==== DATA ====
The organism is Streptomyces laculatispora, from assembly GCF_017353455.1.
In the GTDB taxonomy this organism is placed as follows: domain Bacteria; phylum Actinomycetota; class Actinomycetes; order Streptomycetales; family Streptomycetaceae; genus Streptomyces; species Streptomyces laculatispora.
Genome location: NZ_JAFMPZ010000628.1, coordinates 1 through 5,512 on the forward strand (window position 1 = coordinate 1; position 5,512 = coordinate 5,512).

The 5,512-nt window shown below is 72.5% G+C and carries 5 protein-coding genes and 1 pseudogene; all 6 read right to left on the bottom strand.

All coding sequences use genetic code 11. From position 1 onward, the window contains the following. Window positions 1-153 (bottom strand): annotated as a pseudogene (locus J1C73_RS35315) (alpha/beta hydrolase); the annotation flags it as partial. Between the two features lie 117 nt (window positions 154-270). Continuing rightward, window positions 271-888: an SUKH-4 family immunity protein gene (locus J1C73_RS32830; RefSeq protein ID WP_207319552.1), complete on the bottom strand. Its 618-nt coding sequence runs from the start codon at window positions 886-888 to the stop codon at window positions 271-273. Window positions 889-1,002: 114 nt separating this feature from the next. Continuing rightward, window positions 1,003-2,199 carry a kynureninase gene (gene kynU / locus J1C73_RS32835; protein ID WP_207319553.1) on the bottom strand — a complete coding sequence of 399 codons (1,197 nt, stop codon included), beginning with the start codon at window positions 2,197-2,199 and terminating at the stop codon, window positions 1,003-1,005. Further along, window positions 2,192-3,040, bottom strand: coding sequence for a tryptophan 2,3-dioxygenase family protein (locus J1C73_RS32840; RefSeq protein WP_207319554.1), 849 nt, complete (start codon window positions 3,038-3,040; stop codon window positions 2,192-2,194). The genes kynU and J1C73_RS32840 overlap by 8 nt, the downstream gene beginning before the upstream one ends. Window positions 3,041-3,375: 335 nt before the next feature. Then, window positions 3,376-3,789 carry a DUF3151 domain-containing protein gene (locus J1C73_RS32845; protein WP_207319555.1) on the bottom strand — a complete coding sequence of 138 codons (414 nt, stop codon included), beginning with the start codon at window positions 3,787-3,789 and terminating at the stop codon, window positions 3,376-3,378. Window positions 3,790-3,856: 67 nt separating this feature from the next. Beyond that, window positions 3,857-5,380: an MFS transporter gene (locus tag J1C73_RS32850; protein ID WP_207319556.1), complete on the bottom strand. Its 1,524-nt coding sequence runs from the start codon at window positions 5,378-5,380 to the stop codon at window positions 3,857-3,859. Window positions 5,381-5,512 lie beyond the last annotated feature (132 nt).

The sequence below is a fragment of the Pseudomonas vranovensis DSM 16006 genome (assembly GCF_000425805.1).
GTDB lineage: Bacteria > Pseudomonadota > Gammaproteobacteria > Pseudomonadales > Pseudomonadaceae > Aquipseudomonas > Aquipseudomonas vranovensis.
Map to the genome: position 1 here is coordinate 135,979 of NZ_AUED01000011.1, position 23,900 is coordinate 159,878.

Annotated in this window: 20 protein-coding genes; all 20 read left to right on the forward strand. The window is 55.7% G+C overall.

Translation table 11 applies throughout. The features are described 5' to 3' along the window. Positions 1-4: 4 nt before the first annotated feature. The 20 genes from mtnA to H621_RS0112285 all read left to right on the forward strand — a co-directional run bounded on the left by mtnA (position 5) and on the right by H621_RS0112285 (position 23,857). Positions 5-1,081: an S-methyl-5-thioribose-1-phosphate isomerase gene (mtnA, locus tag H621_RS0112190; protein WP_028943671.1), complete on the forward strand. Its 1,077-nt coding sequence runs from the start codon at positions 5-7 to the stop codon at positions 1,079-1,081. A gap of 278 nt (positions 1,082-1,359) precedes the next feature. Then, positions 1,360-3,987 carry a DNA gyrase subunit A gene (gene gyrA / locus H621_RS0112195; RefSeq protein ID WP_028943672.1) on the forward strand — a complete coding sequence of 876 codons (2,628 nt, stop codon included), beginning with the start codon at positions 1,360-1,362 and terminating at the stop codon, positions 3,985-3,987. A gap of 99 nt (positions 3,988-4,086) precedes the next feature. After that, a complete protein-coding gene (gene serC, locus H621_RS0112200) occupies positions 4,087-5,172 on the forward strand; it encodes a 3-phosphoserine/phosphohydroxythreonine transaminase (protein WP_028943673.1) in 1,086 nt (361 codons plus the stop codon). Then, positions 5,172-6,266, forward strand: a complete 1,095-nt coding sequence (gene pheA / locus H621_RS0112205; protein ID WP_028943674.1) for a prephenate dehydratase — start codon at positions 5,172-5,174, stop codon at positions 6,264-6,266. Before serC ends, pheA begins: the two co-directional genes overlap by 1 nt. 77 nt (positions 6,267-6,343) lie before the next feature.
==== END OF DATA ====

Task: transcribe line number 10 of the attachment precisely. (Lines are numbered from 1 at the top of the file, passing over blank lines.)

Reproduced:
Translation table 11 applies throughout. The features are described 5' to 3' along the window. Positions 1-4: 4 nt before the first annotated feature. The 20 genes from mtnA to H621_RS0112285 all read left to right on the forward strand — a co-directional run bounded on the left by mtnA (position 5) and on the right by H621_RS0112285 (position 23,857). Positions 5-1,081: an S-methyl-5-thioribose-1-phosphate isomerase gene (mtnA, locus tag H621_RS0112190; protein WP_028943671.1), complete on the forward strand. Its 1,077-nt coding sequence runs from the start codon at positions 5-7 to the stop codon at positions 1,079-1,081. A gap of 278 nt (positions 1,082-1,359) precedes the next feature. Then, positions 1,360-3,987 carry a DNA gyrase subunit A gene (gene gyrA / locus H621_RS0112195; RefSeq protein ID WP_028943672.1) on the forward strand — a complete coding sequence of 876 codons (2,628 nt, stop codon included), beginning with the start codon at positions 1,360-1,362 and terminating at the stop codon, positions 3,985-3,987. A gap of 99 nt (positions 3,988-4,086) precedes the next feature. After that, a complete protein-coding gene (gene serC, locus H621_RS0112200) occupies positions 4,087-5,172 on the forward strand; it encodes a 3-phosphoserine/phosphohydroxythreonine transaminase (protein WP_028943673.1) in 1,086 nt (361 codons plus the stop codon). Then, positions 5,172-6,266, forward strand: a complete 1,095-nt coding sequence (gene pheA / locus H621_RS0112205; protein ID WP_028943674.1) for a prephenate dehydratase — start codon at positions 5,172-5,174, stop codon at positions 6,264-6,266. Before serC ends, pheA begins: the two co-directional genes overlap by 1 nt. 77 nt (positions 6,267-6,343) lie before the next feature.